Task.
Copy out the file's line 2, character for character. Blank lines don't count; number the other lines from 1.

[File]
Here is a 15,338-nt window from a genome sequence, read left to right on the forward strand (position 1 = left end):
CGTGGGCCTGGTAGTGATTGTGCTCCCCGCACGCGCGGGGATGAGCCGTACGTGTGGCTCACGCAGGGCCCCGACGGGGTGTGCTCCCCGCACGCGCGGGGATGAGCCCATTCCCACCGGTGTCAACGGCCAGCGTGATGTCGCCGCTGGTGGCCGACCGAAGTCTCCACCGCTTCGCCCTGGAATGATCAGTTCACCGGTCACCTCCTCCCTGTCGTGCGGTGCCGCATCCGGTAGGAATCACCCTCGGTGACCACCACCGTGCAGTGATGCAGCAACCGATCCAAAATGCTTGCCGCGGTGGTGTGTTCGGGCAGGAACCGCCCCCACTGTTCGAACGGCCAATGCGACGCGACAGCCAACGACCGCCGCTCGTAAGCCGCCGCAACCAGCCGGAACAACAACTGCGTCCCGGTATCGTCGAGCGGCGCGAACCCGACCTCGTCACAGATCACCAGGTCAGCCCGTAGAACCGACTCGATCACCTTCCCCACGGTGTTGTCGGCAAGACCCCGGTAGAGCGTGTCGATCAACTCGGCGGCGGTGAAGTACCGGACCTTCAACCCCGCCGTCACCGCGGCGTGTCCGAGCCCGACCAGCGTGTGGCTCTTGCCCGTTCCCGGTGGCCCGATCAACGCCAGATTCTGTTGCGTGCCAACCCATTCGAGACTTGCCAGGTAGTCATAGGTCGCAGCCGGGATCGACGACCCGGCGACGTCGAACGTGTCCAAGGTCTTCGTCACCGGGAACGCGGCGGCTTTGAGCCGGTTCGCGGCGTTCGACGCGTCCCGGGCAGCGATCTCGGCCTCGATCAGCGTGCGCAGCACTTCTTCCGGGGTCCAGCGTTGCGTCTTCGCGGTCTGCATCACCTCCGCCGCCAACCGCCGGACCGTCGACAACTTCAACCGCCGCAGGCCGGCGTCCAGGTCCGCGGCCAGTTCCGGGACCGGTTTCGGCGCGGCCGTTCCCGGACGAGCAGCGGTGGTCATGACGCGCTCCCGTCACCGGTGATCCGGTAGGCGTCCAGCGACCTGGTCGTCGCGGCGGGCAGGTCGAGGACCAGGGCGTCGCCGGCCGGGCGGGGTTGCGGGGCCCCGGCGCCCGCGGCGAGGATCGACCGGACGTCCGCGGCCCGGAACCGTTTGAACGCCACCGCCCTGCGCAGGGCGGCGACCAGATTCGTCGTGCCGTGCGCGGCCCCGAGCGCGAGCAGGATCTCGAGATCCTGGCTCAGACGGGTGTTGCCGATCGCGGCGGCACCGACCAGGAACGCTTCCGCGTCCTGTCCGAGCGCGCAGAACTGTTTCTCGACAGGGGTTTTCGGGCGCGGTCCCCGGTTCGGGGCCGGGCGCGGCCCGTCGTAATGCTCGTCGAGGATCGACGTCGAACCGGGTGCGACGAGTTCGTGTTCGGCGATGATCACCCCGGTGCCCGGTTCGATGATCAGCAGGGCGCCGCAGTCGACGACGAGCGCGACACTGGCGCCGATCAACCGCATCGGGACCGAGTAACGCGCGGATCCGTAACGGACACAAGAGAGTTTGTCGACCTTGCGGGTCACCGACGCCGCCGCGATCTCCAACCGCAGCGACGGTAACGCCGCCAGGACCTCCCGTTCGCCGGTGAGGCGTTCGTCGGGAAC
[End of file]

CGTGGGCCTGGTAGTGATTGTGCTCCCCGCACGCGCGGGGATGAGCCGTACGTGTGGCTCACGCAGGGCCCCGACGGGGTGTGCTCCCCGCACGCGCGGGGATGAGCCCATTCCCACCGGTGTCAACGGCCAGCGTGATGTCGCCGCTGGTGGCCGACCGAAGTCTCCACCGCTTCGCCCTGGAATGATCAGTTCACCGGTCACCTCCTCCCTGTCGTGCGGTGCCGCATCCGGTAGGAATCACCCTCGGTGACCACCACCGTGCAGTGATGCAGCAACCGATCCAAAATGCTTGCCGCGGTGGTGTGTTCGGGCAGGAACCGCCCCCACTGTTCGAACGGCCAATGCGACGCGACAGCCAACGACCGCCGCTCGTAAGCCGCCGCAACCAGCCGGAACAACAACTGCGTCCCGGTATCGTCGAGCGGCGCGAACCCGACCTCGTCACAGATCACCAGGTCAGCCCGTAGAACCGACTCGATCACCTTCCCCACGGTGTTGTCGGCAAGACCCCGGTAGAGCGTGTCGATCAACTCGGCGGCGGTGAAGTACCGGACCTTCAACCCCGCCGTCACCGCGGCGTGTCCGAGCCCGACCAGCGTGTGGCTCTTGCCCGTTCCCGGTGGCCCGATCAACGCCAGATTCTGTTGCGTGCCAACCCATTCGAGACTTGCCAGGTAGTCATAGGTCGCAGCCGGGATCGACGACCCGGCGACGTCGAACGTGTCCAAGGTCTTCGTCACCGGGAACGCGGCGGCTTTGAGCCGGTTCGCGGCGTTCGACGCGTCCCGGGCAGCGATCTCGGCCTCGATCAGCGTGCGCAGCACTTCTTCCGGGGTCCAGCGTTGCGTCTTCGCGGTCTGCATCACCTCCGCCGCCAACCGCCGGACCGTCGACAACTTCAACCGCCGCAGGCCGGCGTCCAGGTCCGCGGCCAGTTCCGGGACCGGTTTCGGCGCGGCCGTTCCCGGACGAGCAGCGGTGGTCATGACGCGCTCCCGTCACCGGTGATCCGGTAGGCGTCCAGCGACCTGGTCGTCGCGGCGGGCAGGTCGAGGACCAGGGCGTCGCCGGCCGGGCGGGGTTGCGGGGCCCCGGCGCCCGCGGCGAGGATCGACCGGACGTCCGCGGCCCGGAACCGTTTGAACGCCACCGCCCTGCGCAGGGCGGCGACCAGATTCGTCGTGCCGTGCGCGGCCCCGAGCGCGAGCAGGATCTCGAGATCCTGGCTCAGACGGGTGTTGCCGATCGCGGCGGCACCGACCAGGAACGCTTCCGCGTCCTGTCCGAGCGCGCAGAACTGTTTCTCGACAGGGGTTTTCGGGCGCGGTCCCCGGTTCGGGGCCGGGCGCGGCCCGTCGTAATGCTCGTCGAGGATCGACGTCGAACCGGGTGCGACGAGTTCGTGTTCGGCGATGATCACCCCGGTGCCCGGTTCGATGATCAGCAGGGCGCCGCAGTCGACGACGAGCGCGACACTGGCGCCGATCAACCGCATCGGGACCGAGTAACGCGCGGATCCGTAACGGACACAAGAGAGTTTGTCGACCTTGCGGGTCACCGACGCCGCCGCGATCTCCAACCGCAGCGACGGTAACGCCGCCAGGACCTCCCGTTCGCCGGTGAGGCGTTCGTCGGGAAC